Adapted from a recent online discussion.
DEAR CAROLYN: I got married pretty young, and have spent the past decade putting great effort into keeping my marriage fresh and growing. Our kids have reached an age of some independence, which helps, so I’m able to focus more on my husband.
However, my husband has told me he has been developing feelings for an attractive, single co-worker. He has not acted on his feelings and doesn’t plan to, but (he says) he felt like he was being dishonest by not talking to me about this.
- Husky guide on UW cheerleading tryouts goes global
- CEO makes fiery emails about Muslims part of the workday
- Oh smack: Garbage truck hits Alaskan Way Viaduct
- Look like this, not that: UW pulls cheerleader-tryout advice after angry backlash
- Seahawks’ selection of Germain Ifedi in NFL draft has makings of a great fit
Most Read Stories
I appreciate his honesty and don’t want to punish him for it. But what exactly am I supposed to do? We already have fairly regular date nights and a good sex life. Some trusted friends have suggested that all he’s looking for is a new challenge, so what I should do is withdraw a little bit to give him back the feeling of pursuing me. I’m afraid that might be equal to standing by while my marriage dies. What do you suggest?
DEAR MARYLAND : I think reading “The Rules” in the ’90s caused your trusted friends to suffer permanent brain damage.
These friends are partly on to something, but in a disastrous package. The advantages you have are intimacy, transparency and trust — which are exactly what you torch by “withdrawing,” i.e., playing games.
There are two common conditions that abet marital infidelity: Growing distant from or sick to death of each other. If you’ve found an attentive but non-smothering place to be in your marriage, then stay put.
The useful kernel your friends offered is the focus on a “new challenge.” Everyone needs those — but they don’t have to be emotional or sexual.
Research into bullying (stay with me here) has shown that the most effective way to combat it among kids is to get all kids — bullies, victims, bystanders — working together toward a group goal, where it’s strongly in the bullies’ self-interest to work supportively with others.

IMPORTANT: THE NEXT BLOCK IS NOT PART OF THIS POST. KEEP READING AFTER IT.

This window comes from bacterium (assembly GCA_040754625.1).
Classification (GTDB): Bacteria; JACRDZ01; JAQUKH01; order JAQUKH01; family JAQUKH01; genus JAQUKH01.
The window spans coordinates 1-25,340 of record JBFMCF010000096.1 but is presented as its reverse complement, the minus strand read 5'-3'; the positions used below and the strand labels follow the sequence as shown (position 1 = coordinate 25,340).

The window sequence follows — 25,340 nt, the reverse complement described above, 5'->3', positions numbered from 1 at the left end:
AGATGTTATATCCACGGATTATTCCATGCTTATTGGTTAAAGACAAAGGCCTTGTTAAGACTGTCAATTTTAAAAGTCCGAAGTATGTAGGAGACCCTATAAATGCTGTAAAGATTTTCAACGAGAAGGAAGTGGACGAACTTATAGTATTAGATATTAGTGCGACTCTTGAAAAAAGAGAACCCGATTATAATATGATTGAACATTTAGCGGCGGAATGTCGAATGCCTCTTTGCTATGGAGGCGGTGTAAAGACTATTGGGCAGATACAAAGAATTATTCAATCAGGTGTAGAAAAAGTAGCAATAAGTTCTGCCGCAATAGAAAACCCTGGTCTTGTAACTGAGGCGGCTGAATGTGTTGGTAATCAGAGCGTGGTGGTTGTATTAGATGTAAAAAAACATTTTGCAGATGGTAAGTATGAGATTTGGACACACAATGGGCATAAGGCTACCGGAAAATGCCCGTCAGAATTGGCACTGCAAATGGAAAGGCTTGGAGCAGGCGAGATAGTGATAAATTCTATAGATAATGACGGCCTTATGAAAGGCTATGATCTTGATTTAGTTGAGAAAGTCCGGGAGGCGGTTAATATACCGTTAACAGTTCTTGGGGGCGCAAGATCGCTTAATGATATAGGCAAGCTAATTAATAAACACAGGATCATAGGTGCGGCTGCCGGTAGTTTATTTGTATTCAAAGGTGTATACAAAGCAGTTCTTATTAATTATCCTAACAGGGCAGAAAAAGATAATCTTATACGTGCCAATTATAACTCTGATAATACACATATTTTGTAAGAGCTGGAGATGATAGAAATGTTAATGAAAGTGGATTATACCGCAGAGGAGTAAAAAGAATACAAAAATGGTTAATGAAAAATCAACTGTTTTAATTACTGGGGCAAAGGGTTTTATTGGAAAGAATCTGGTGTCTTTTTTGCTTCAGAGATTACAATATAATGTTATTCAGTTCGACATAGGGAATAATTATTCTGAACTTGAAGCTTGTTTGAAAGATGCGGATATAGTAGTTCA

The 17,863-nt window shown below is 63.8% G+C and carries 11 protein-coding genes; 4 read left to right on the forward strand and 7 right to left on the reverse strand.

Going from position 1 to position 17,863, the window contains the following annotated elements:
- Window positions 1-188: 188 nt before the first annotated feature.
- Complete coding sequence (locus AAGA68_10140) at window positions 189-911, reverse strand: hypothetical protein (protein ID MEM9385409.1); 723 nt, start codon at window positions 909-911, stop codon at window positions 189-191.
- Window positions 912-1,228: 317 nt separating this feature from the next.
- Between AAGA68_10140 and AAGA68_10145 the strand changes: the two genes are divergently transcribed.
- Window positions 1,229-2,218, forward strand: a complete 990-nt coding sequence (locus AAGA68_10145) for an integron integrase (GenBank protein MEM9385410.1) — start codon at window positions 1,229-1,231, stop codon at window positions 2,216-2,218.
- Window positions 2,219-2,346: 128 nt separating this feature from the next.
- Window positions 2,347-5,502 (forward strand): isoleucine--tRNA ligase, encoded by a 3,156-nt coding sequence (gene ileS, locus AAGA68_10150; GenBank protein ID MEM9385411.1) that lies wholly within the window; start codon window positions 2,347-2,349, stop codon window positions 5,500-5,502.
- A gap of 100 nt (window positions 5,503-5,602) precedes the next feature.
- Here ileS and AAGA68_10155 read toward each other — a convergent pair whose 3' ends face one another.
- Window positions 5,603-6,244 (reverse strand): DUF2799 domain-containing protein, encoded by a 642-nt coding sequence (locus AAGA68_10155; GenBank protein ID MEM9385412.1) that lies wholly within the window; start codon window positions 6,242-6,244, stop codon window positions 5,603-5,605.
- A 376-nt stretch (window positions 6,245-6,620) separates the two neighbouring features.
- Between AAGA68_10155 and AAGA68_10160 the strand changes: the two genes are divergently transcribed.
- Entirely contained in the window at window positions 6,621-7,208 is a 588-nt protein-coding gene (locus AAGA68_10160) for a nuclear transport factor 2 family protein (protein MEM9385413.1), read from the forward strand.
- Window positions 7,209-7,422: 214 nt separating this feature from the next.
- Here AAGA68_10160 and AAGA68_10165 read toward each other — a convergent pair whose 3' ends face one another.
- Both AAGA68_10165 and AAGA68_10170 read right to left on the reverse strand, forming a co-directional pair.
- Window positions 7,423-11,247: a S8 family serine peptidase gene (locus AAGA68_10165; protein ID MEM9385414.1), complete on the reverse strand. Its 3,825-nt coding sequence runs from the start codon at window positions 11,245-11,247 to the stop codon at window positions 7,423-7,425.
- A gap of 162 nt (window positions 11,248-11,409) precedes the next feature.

Extrapolate a bit, and it makes sense that a group goal is the way to keep a marriage close, too. Child-rearing is often just that, but the intensity diminishes over time. That’s when it helps to develop something else you and your husband can pursue together. The “what” is wide open — a cause, charity, sports team, hobby, renovation, bucket list — because what matters is that both of you are fully aboard. That will tighten your bond while also scratching the itch for something new.
His telling the truth is HUGE. Huge. It says you’re true partners, that he trusts you, and that he takes your trust in him seriously. Good luck.
RE: MARYLAND: I’m a single woman and am horrified to learn that there is still a good extent of game-playing in marriage. She needs to “withdraw a bit so he can get the old feeling of pursuing her”??!! My goal is to meet a solid partner and leave this nonsense in the past when I get married. Am I being naive?
DEAR ANONYMOUS: The 40-plus-percent divorce rate tells us, if nothing else, that imperfect single people make imperfect married people. There’s no junk-cleansing Rubicon you cross when you get married.
If you imagined anything different, then, yes, you’re being naive.